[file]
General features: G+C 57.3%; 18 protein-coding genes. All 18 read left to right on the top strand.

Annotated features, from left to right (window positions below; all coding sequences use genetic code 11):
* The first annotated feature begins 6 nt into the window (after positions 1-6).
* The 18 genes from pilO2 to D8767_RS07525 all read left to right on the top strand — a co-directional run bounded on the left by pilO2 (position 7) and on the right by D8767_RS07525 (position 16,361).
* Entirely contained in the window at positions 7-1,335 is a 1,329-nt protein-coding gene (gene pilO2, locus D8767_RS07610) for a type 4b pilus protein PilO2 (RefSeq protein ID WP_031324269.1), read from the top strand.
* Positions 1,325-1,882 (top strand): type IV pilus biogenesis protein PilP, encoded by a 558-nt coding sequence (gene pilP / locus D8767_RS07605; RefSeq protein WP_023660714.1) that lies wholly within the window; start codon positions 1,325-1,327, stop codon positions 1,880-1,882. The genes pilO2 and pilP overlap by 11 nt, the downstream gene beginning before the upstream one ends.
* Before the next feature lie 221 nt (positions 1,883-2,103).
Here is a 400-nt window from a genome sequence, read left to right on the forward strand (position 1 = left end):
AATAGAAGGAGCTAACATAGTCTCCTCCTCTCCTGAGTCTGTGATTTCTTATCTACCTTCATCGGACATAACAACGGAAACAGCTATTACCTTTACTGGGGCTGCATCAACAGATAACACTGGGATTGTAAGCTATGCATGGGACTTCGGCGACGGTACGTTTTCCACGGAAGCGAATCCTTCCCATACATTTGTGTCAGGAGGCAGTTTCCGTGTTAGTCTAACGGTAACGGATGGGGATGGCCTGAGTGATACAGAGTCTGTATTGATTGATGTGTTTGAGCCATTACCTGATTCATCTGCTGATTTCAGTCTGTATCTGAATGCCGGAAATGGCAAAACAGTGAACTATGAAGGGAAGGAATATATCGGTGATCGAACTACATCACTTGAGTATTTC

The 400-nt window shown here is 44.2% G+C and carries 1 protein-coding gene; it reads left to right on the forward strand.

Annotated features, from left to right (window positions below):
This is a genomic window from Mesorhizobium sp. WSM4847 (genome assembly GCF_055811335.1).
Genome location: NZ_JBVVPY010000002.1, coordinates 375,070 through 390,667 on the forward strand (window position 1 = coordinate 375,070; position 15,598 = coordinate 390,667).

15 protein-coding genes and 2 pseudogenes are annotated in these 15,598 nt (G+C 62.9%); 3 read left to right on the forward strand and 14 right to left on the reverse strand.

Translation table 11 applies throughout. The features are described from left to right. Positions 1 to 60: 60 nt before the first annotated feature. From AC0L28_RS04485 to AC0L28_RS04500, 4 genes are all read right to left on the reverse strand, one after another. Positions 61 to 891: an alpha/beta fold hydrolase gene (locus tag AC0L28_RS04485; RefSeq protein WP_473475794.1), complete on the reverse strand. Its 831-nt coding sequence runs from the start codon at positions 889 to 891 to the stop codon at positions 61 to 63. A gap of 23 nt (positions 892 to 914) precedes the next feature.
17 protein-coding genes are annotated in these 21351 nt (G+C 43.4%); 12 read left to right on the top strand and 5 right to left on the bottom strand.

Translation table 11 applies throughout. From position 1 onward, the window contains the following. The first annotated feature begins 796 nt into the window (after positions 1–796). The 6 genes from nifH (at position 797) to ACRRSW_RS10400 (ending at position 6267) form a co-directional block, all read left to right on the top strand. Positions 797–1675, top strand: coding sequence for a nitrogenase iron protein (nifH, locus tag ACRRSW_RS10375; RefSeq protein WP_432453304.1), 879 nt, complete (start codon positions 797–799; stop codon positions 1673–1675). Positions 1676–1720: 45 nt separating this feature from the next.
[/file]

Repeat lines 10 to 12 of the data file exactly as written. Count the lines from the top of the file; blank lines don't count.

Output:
The 400-nt window shown here is 44.2% G+C and carries 1 protein-coding gene; it reads left to right on the forward strand.

Annotated features, from left to right (window positions below):
This is a genomic window from Mesorhizobium sp. WSM4847 (genome assembly GCF_055811335.1).